|Publication number||US3909674 A|
|Publication date||Sep 30, 1975|
|Filing date||Mar 28, 1974|
|Priority date||Mar 28, 1974|
|Also published as||CA1017815A, CA1017815A1|
|Publication number||US 3909674 A, US 3909674A, US-A-3909674, US3909674 A, US3909674A|
|Inventors||Robert W Polkinghorn, John R Spence|
|Original Assignee||Rockwell International Corp|
|Export Citation||BiBTeX, EndNote, RefMan|
|Patent Citations (4), Referenced by (10), Classifications (16)|
|External Links: USPTO, USPTO Assignment, Espacenet|
United States Patent [1 1 Spence et al.
1 51 Sept. 30, 1975 PROTECTION CIRCUIT FOR MOS DRIVER Inventors: John R. Spence, Villa Park; Robert W. Polkinghorn, Orange, both of Calif.
Rockwell International Corporation, El Segundo, Calif.
Filed: Mar. 28, 1974 Appl. No.: 455,777
U.S. Cl 317/16; 317/31; 317/33 SC;
Int. Cl. HOZI'I 1/04; H02H 7/20 Field of Search 317/31, 33 VR, 33 SC, 16; 307/202, 251, 304, 205, 246; 357/22, 23, 41
References Cited UNITED STATES PATENTS 8/1969 Rovell 307/202 4/1971 Ebcrtin 307/251 X 3/1972 Kurek ct al...... 307/251 X 12/1973 Armstrong 317/31 PRIOR STAGE l3 OTHER PUBLICATIONS Series N-Channel MOSFET Gate Protection CKT, Vol. 13, No. 9. Feb. 1971, IBM Tech. D. B.
Primary E.\'aminer.l. D. Miller Assistant Examiner-Patrick R. Salce Attorney, Agent, or FirmH. Frederick Hamann; G. Donald Weber, Jr.; Morland Charles Fischer  ABSTRACT An insulated-gate field effect transistor (IGFET) driver circuit, incorporated in a MOS chip. has a clamping capacitor connected through a switching device to the gate electrode of the driver IGFET when the chip is energized to minimize voltage feedback across the IGFET drain-to-gate capacitance (C When the chip is de-energized, the switching device isolates the clamping capacitor from the gate electrode to enhance the voltage feedback across C to protect the driver IGFET from static charges applied to the drain (output) electrode thereof.
8 Claims, 1 Drawing Figure Sept. 30,1975
US. Patent PROTECTION CIRCUIT FOR MOS DRIVER BACKGROUND OF THE INVENTION 1. Field of the Invention This invention relates generally to MOS circuits and, more particularly, to apparatus for protecting MOS circuits from damage by spurious, high voltage signals.
2. Description of the Prior Art The susceptibility of MOS devices, such as insulatedgate field effect transistors (IGFETs), to damage from excessive voltage signals resulting from static electric charges and the like is well known. Static charges may be built up on a MOS integrated circuit chip during the manufacture, shipping and handling thereof. If a static charge of sufficient magnitude is applied to the gate electrode of an IGF ET, the thin gate dielectric will rupture causing permanent failure of the device. Typically, the IGFET gate electrode is employed as the input connection for a given circuit state, and a variety of input protection circuit arrangements have been developed to dissipate any static charge built up on the gate electrode to prevent gate dielectric rupture.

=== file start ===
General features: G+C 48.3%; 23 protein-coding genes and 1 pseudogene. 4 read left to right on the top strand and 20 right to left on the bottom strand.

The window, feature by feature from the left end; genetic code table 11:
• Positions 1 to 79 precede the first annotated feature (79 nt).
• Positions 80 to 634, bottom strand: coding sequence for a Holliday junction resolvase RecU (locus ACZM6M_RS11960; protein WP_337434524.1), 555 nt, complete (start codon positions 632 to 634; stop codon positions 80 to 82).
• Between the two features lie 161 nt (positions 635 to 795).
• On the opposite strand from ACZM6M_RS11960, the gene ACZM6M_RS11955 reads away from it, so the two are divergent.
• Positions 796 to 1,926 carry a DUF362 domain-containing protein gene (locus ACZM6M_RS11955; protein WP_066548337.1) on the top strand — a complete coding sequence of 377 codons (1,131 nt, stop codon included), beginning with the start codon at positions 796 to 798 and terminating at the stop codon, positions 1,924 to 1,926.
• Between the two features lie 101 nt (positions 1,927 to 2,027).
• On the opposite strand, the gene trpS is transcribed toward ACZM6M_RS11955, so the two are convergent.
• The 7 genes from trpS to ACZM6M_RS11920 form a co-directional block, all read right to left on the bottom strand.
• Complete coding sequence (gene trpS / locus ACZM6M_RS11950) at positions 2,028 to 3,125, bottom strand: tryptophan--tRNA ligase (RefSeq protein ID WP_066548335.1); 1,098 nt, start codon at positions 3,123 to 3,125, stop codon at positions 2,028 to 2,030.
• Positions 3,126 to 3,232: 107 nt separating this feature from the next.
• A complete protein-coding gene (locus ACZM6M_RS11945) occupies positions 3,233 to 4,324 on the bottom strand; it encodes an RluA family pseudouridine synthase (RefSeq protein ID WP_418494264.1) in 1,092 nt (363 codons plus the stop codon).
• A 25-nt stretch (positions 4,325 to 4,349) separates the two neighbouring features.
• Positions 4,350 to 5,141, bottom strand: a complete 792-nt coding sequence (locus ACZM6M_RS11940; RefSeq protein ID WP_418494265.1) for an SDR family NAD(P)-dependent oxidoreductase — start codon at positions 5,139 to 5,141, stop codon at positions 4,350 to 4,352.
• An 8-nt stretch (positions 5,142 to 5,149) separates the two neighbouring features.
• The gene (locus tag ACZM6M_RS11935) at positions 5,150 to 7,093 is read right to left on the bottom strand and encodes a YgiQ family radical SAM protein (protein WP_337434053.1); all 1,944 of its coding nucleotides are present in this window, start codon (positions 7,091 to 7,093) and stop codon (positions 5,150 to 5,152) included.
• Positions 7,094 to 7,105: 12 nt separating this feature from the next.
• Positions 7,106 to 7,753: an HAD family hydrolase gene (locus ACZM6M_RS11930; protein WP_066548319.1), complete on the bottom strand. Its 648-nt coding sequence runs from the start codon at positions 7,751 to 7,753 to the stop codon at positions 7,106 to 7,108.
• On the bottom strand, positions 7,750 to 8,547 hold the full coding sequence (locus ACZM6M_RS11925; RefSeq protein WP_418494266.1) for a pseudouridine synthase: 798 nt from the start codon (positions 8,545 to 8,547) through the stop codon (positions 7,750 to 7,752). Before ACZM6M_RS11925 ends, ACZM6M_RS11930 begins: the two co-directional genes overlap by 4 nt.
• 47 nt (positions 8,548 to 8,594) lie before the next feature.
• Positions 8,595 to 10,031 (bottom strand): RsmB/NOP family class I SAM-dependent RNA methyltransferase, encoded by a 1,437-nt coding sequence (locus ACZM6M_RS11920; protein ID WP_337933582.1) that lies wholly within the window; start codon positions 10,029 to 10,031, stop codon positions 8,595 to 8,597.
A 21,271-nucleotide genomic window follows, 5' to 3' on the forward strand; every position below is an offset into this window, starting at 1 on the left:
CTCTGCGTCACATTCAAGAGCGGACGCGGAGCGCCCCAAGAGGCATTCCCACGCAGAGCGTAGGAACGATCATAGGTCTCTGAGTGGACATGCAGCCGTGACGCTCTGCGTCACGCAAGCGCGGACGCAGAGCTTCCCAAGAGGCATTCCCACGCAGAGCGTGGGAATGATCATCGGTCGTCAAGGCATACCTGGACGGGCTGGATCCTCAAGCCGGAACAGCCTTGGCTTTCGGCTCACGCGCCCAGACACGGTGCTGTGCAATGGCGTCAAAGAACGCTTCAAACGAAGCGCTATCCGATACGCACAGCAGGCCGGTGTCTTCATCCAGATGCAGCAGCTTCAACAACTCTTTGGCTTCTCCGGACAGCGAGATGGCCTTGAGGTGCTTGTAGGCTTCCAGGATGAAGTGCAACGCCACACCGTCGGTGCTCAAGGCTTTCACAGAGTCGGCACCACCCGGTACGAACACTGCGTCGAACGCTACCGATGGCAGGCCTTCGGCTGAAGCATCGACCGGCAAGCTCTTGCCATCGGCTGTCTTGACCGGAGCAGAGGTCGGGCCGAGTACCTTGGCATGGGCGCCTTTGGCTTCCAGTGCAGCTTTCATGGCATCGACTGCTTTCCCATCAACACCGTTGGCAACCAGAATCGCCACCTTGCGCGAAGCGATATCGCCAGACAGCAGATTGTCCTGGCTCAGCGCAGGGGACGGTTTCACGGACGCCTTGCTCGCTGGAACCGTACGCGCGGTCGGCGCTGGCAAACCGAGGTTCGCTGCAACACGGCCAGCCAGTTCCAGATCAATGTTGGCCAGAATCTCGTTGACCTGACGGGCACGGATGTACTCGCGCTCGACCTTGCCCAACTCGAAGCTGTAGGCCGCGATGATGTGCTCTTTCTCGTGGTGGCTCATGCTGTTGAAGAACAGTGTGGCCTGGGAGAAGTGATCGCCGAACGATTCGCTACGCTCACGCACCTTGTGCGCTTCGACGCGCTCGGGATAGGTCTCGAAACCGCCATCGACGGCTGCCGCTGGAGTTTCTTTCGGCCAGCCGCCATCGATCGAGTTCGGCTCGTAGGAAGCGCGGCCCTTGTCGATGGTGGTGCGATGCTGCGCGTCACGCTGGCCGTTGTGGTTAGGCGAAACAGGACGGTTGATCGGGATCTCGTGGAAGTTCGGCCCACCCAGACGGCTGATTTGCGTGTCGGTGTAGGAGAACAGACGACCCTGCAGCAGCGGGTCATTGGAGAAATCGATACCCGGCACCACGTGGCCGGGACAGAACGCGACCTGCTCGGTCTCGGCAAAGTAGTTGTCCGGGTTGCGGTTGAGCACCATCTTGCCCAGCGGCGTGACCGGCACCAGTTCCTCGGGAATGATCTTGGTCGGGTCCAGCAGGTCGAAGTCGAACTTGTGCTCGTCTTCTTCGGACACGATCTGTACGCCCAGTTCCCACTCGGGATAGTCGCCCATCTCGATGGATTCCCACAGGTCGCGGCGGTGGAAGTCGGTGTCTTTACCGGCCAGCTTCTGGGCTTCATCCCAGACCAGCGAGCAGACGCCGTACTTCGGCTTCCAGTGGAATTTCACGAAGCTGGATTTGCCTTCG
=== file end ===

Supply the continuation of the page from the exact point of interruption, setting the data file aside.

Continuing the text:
Static charge may also build up on the output (drain) electrode of an IGFET. In general, this presents a less severe problem due to an inherent feedback mechanism of the IGFET which tends to dissipate the charge before it can rupture the gate dielectric. In this regard, a capacitance (C exists between the IGFET drain and gate due to overlap between the gate electrode and the drain region. A voltage rise on the drain electrode due to static charge is fed back across C to the gate electrode causing an increase in the gate voltage. When the gate voltage level reaches the device threshold voltage, the device is turned on and the static charge at the drain electrode is discharged therethrough before it can reach a level sufficient to rupture the gate dielectric. The fraction of the total static charge fed back to the gate electrode is proportional to the fraction of the total gate capacitance represented by Chg. (The total gate capacitance comprises the drain-gate capacitance (C the channel-gate capacitance (C and the source-gate capacitance (C Typically, C may be about one-fourth of the total gate capacitance, so that for a given voltage increase of value V at the drain electrode, the gate voltage will increase by approximately /1 V.